Several provinces have released COVID-19 economic reopening plans, but Ontario’s timeline appears to lag noticeably behind others even though certain provinces had higher cases per capita during the third wave.
“I think there is a paralysis, a fear of making mistakes based on the past,” political commentator Sarbjit Kaur told Global News.
Calgary-based political strategist Zain Velji said Ontario Premier Doug Ford “probably paid a greater political consequence” in the second and third waves compared to Alberta Premier Jason Kenney.
“You can either go for the win, like Jason Kenney, and say, ‘We’re the first to open in the country, I want that branding, I want that label…’ versus not going for the loss, and that’s what looks like Ford is doing right now,” he said.
“He just doesn’t want to score another own-goal, no unforced errors.”
Alberta’s recently-released reopening plan targets a June 1 date for the province to hit its first phase of loosening restrictions, which includes the opening of hair salons, outdoor dining and permits outdoor social gatherings of up to 10 people.
- Grab your tissues: Canada’s flu season has officially begun, officials say
- Health minister slams nicotine pouches, tobacco company alleges defamation
- Air pollution in Sarnia-area linked to increased cancer risk: health review
- Police fear ‘they’ll be seen as weak’ bringing up mental health struggles: Ontario union
Its second stage is targeted for mid-June and consists of indoor dining, the opening of indoor gyms and fitness, movie theatres and sports arenas. The third stage would see the elimination of all public health restrictions as early as July.
“When you look at the jump between stage two and three, that is what really triggers me,” Velji said.
“If you look at the timing of stage three, it’s not a coincidence. What’s the biggest thing that happens in early July? The Calgary Stampede, and when you look at the Calgary Stampede and the triggering of summer season, you can really see this as something Kenney may have reverse-engineered.”
In contrast, at around the same time in July, Ontario would likely only just begin allowing indoor gatherings for the first time with a max of five people.
The province would also start opening personal care services, like hair and nail salons, and allow non-essential retail to open up to a 25 per cent capacity.
“The government is probably trying hard to get it right this time,” said Kaur.
“However, it’s either too slow or too fast — it seems like this is now the instance where they really look at the science table and the advice of experts and be guided by that so that we can have an opening that is safe.”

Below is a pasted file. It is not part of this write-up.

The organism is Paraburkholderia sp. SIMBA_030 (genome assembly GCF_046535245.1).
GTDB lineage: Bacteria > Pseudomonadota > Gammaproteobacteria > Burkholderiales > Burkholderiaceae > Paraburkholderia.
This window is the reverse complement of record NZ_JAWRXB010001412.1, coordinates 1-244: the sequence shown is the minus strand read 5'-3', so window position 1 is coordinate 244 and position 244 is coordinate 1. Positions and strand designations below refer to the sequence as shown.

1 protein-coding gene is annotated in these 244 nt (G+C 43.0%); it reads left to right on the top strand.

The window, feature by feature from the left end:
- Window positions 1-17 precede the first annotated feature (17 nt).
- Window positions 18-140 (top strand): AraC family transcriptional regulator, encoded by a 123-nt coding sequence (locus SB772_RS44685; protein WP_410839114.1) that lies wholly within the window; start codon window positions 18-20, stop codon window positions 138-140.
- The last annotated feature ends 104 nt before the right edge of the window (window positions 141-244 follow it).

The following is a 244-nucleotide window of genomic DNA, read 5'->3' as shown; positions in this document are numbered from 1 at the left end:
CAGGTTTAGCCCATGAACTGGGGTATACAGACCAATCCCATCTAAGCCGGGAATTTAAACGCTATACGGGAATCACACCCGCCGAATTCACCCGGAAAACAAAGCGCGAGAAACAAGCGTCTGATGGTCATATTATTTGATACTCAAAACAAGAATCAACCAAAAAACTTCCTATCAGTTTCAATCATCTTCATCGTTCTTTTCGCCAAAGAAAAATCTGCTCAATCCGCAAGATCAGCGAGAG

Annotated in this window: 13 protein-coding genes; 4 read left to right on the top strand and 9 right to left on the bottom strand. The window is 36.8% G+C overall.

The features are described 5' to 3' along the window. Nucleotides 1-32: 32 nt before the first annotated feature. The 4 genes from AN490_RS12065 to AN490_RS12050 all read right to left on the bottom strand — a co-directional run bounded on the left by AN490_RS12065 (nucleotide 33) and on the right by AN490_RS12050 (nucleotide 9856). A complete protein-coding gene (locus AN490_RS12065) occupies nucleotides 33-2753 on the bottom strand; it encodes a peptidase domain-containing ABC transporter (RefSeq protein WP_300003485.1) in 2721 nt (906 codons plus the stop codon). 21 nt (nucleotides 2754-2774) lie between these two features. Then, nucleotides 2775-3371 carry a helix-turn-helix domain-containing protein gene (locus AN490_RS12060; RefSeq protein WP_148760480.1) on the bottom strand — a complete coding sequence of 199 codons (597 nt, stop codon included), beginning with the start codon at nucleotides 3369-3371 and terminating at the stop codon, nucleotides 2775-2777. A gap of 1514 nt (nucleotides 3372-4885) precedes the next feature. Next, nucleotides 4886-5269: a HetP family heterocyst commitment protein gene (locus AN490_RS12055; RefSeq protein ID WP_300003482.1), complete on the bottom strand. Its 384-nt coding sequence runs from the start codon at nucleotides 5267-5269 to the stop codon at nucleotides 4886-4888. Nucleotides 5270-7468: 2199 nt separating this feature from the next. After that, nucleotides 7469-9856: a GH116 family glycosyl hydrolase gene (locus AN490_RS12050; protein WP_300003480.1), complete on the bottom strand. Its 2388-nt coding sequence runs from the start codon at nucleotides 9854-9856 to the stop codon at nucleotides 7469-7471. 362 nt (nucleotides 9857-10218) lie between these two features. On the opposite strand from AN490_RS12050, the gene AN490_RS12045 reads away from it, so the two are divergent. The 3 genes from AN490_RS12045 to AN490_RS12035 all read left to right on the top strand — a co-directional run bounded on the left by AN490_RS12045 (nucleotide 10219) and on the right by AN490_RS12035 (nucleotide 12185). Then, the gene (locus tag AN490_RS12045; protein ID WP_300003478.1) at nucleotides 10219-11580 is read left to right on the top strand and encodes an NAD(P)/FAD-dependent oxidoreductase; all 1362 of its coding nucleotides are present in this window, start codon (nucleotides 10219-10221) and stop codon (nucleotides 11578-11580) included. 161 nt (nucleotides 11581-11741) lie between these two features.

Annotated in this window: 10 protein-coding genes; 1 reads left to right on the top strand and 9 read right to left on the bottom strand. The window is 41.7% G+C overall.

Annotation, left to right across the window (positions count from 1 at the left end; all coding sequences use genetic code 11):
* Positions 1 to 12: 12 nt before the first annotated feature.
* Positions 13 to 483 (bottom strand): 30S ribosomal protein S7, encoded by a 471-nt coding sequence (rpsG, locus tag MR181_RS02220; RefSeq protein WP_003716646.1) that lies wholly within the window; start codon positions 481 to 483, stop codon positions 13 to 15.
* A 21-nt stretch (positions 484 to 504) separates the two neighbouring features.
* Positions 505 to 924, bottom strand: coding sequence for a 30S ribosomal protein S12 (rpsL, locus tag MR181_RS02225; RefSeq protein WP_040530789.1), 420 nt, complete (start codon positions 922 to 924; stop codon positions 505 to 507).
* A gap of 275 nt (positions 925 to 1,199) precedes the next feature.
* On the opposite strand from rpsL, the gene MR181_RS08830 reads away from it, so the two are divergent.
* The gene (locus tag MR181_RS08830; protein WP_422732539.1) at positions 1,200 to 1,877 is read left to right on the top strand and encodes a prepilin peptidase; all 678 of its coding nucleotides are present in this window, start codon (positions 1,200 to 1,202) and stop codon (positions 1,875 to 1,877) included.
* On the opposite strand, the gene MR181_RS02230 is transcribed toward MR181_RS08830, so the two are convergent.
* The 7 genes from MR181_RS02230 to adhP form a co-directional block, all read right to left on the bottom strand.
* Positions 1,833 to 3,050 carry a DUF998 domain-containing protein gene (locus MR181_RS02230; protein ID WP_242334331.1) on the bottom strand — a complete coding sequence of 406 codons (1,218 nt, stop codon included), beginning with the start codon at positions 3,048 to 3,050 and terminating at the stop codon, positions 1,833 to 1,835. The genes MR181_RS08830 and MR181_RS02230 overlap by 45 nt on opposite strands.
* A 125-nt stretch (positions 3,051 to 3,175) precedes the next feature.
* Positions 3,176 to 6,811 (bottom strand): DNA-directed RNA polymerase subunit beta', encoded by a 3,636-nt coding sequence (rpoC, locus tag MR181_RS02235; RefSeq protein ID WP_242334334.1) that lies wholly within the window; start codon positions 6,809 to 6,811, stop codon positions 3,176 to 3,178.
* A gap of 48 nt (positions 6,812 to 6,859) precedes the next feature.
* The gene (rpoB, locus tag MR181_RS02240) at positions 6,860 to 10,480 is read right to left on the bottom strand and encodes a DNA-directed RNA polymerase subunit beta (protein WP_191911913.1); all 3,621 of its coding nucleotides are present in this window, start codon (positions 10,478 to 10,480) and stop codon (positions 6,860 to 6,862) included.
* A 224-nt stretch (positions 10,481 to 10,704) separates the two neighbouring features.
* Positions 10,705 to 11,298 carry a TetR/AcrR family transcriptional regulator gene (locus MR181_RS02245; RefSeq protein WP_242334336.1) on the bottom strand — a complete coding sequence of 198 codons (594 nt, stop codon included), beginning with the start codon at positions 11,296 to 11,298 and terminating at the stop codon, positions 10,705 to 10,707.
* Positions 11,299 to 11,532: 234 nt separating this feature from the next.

Ontario also has three-week intervals between stages based on hitting certain vaccination thresholds whereas Alberta has two-week breaks dependent on surpassing vaccination and hospitalization targets.
Alberta had the highest number of new COVID-19 cases per capita in the country in early May.
B.C.’s reopening plan has also been called ambitious. With limited indoor gatherings and fitness classes already being allowed, capacities could increase by mid-June at the earliest.
Quebec’s timeline for loosening restrictions begins Friday with the lifting of a curfew and allowing outdoor gatherings — but also allows gyms and indoor dining to reopen a few days later on May 31.
Dr. Peter Juni of Ontario’s COVID-19 Science Advisory Table believes Ontario’s slower reopening is the right approach.
“We need to tread extremely, extremely carefully with loosening restrictions on indoor space, that’s still premature,” said Juni.
“We still have the challenge of variants that are partially escaping vaccines ahead of us.”
He adds the only element he would change from the Ford government’s reopening timeline is to allow more outdoor activities.
“If I were the province, I would probably just stick to just opening outdoor spaces in the beginning of June.”
Meanwhile, the Ontario Ministry of Health has doubled down on the province’s reopening plan. A spokesperson for Health Minister Christine Elliott said officials have consulted with the province’s chief medical officer of health in creating the reopening plan.
“As last week’s modelling shows, waiting to the middle of June to re-open will likely bring cases down to a very low level and a consistent downward trend throughout the summer,” Hilkene said.
“If we see a rapid improvement in key health indicators, the province can consider entering Step 1 earlier. However, based on current trends, the government expects to enter Step 1 of the roadmap the week of June 14.”